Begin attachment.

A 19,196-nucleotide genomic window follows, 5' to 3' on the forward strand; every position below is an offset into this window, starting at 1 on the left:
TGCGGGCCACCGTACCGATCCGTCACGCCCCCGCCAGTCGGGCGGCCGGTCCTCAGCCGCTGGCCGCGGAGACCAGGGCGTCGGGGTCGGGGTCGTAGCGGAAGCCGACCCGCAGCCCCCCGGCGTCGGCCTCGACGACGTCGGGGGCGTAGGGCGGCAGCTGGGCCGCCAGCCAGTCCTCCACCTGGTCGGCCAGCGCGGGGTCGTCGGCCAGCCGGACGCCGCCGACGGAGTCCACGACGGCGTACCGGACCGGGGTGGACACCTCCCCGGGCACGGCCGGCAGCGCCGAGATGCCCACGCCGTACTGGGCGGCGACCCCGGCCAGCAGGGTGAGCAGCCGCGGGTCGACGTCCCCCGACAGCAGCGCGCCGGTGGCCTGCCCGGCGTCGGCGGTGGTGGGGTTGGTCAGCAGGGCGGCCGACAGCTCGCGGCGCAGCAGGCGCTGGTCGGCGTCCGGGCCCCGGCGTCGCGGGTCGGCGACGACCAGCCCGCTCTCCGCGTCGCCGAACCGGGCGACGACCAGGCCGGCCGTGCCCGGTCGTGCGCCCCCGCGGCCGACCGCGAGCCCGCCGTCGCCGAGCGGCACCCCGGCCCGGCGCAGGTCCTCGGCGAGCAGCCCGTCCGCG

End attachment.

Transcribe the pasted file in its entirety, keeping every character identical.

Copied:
A 19,196-nucleotide genomic window follows, 5' to 3' on the forward strand; every position below is an offset into this window, starting at 1 on the left:
TGCGGGCCACCGTACCGATCCGTCACGCCCCCGCCAGTCGGGCGGCCGGTCCTCAGCCGCTGGCCGCGGAGACCAGGGCGTCGGGGTCGGGGTCGTAGCGGAAGCCGACCCGCAGCCCCCCGGCGTCGGCCTCGACGACGTCGGGGGCGTAGGGCGGCAGCTGGGCCGCCAGCCAGTCCTCCACCTGGTCGGCCAGCGCGGGGTCGTCGGCCAGCCGGACGCCGCCGACGGAGTCCACGACGGCGTACCGGACCGGGGTGGACACCTCCCCGGGCACGGCCGGCAGCGCCGAGATGCCCACGCCGTACTGGGCGGCGACCCCGGCCAGCAGGGTGAGCAGCCGCGGGTCGACGTCCCCCGACAGCAGCGCGCCGGTGGCCTGCCCGGCGTCGGCGGTGGTGGGGTTGGTCAGCAGGGCGGCCGACAGCTCGCGGCGCAGCAGGCGCTGGTCGGCGTCCGGGCCCCGGCGTCGCGGGTCGGCGACGACCAGCCCGCTCTCCGCGTCGCCGAACCGGGCGACGACCAGGCCGGCCGTGCCCGGTCGTGCGCCCCCGCGGCCGACCGCGAGCCCGCCGTCGCCGAGCGGCACCCCGGCCCGGCGCAGGTCCTCGGCGAGCAGCCCGTCCGCG